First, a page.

Honouring the Ancestors

How artist Alex Taylor-McCallum brings Indigenous stories to colourful life on Victoria’s streets. 

Honouring the ancestors - YAM City Issue May/June 2023
Photo By: Jeffrey Bosdet.


Throughout history, the butterfly has been a symbol of metamorphosis, so it’s only fitting that it’s at the heart of the work artist Alex Taylor-McCallum is most proud of.

“That mural is very representative of where I come from in the Kwakwakaʼwakw family,” he says of the mural he painted as part of the East West Mural Fest. It also reflects his personal metamorphosis. In the last two years, he’s found both sobriety and his calling as an artist. Now, he says, thoughtfully, “My vision is clear, my hands are steady and I am open to learning.”

You have likely seen Taylor-McCallum’s work around Victoria, on Pandora Avenue, at Wildfire Bakery, at Trackside Art Gallery, that butterfly under a bridge in Esquimalt. It’s bold, colourful and haunting, capturing as it does in strong lines and vivid hues the west coast Indigenous experience, both good and bad. That wall on the 900 block of Pandora, near the tents housing some of the city’s most troubled souls? It recognizes survivors of residential schools. The hummingbird he painted at Wildfire Gallery? An homage to his late grandmother Marilyn McCallum, who died when he was young.

Now in his early 30s, Taylor-McCallum grew up here in Victoria. “I am Kwakwakaʼwakw and Nuu–Chah–Nulth so my family ancestry comes from the north and west coast of the Island. I grew up far away from my home territories most of my life,” he says. “The one thing I remember clearly is always having art around my house.”

His grandmother was a collector; one uncle was the famed Kwakwakaʼwakw artist Beau Dick from Alert Bay, another the Nuu–Chah–Nulth printmaker and carver Patrick Amos. Although his family shared stories about their culture and heritage, they didn’t teach him about art. It wasn’t until he was in high school that he discovered books on the form line art of West Coast Indigenous people. “I really started teaching myself,” he says.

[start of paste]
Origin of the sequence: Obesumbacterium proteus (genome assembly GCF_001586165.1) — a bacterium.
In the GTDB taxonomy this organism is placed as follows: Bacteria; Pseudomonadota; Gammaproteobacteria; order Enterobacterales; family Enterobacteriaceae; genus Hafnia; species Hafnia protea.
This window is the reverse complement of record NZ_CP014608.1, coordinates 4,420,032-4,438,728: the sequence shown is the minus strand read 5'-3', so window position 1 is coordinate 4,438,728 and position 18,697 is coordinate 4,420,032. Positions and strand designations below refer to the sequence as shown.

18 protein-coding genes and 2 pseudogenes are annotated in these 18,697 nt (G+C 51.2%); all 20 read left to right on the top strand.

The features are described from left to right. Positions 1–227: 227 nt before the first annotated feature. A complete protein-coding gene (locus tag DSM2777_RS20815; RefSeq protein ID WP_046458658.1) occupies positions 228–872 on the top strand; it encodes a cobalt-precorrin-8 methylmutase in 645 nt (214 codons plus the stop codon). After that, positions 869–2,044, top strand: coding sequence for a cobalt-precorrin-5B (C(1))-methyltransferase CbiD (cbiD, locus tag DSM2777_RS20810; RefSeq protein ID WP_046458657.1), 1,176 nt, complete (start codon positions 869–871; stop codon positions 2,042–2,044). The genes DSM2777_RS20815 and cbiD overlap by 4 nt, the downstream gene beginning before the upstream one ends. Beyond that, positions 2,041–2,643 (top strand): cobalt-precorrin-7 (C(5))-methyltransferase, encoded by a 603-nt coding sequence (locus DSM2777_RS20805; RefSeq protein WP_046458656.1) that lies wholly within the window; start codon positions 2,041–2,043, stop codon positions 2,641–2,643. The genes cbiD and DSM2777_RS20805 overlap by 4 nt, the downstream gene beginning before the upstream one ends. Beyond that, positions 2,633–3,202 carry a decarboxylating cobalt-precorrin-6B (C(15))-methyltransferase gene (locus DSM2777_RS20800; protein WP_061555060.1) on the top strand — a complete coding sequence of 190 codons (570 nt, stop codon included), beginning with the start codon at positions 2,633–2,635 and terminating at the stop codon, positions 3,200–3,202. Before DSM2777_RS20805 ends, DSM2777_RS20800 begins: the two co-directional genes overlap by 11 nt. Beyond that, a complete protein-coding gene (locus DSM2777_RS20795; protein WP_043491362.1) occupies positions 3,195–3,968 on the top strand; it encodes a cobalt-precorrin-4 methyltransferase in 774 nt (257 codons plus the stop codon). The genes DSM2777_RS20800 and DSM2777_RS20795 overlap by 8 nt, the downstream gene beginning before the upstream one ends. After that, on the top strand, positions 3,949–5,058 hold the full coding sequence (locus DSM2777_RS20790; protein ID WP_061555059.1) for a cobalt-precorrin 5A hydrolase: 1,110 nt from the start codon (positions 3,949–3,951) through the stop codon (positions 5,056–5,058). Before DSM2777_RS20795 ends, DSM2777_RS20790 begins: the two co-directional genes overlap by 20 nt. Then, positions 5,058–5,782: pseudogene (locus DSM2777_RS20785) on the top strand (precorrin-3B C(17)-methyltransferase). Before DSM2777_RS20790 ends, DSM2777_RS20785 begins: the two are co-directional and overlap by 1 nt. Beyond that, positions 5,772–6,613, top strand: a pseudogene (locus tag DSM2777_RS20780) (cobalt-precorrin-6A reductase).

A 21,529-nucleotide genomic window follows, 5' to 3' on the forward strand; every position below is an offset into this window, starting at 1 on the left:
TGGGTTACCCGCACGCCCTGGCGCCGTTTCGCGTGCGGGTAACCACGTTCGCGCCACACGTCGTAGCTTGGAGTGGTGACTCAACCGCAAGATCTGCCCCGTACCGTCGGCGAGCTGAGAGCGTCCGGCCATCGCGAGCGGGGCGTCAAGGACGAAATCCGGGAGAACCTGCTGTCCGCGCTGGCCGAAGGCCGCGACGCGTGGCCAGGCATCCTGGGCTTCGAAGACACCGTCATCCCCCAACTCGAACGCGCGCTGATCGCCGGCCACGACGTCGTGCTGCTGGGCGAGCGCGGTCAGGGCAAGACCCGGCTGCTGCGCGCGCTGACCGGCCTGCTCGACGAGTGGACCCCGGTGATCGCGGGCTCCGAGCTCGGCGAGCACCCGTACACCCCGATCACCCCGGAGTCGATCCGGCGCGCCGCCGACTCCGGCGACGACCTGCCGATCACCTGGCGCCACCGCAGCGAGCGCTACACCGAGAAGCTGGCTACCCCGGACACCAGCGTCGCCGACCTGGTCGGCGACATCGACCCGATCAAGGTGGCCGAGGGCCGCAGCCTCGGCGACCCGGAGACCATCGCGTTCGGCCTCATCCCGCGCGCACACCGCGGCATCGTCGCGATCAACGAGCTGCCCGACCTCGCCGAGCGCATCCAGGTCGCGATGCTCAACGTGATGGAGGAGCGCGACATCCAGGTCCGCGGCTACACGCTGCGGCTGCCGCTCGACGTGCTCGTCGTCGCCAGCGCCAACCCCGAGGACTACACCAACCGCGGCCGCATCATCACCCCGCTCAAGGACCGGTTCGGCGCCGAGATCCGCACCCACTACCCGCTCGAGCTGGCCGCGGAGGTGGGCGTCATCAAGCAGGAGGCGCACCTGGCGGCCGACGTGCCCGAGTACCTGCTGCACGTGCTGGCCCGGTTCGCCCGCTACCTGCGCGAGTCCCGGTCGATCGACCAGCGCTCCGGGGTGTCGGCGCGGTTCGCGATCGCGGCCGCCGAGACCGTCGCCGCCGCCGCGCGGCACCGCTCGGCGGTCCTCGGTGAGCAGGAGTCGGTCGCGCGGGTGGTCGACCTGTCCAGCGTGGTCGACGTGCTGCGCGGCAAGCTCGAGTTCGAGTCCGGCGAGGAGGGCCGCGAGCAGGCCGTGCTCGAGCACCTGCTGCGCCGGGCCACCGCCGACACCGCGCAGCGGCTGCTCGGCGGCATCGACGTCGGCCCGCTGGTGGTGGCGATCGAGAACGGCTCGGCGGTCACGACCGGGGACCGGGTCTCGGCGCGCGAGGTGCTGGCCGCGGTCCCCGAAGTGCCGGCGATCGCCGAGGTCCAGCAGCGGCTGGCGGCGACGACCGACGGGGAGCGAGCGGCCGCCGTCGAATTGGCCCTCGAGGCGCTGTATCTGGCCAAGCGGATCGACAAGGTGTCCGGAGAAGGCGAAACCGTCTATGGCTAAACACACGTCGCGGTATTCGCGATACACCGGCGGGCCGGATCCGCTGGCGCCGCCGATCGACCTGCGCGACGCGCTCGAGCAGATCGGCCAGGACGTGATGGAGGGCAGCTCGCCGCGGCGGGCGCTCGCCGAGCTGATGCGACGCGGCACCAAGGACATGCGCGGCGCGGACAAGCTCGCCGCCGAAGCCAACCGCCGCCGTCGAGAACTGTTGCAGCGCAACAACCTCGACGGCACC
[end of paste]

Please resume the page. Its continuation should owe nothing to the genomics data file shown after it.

His first paid commission was the mural on Pandora, the work that established him as an artist and convinced him that this was his calling. As with all his murals, it’s personal — for one thing, the baby animals represent his two sons; for another, he says, “That mural there really documents a huge change in my life.” Although he is in recovery, he was once haunted by some of the same demons that afflict many who live there.

“Pandora — I was hired by local residents to honour elders who went to residential school and the kids who didn’t make it, and to honour the people on Pandora Avenue, who are down there for various different reasons,” he says. “I really wanted to do something to bring some light to a place where there is so much darkness, and to show some Indigenous representation.”

The artwork he is most proud of, though, is the one he did for the East West Mural Fest (which he’s hoping to work with again) under that bridge in Esquimalt. Elements in the mural — the wolf, the butterfly, the baby thunderbird — represent different aspects of his family origin story.

The way it goes is that at the time of the great flood many, many years ago, his ancestor Numas fled the rising waters until he reached the top of a great mountain. There, a giant butterfly the size of an eagle floated down and landed on his head to share teachings of peace, humility, compassion, love and caring for others.

“The butterfly, to me at this time of transformation in my life,” he says, “it means a lot to me.”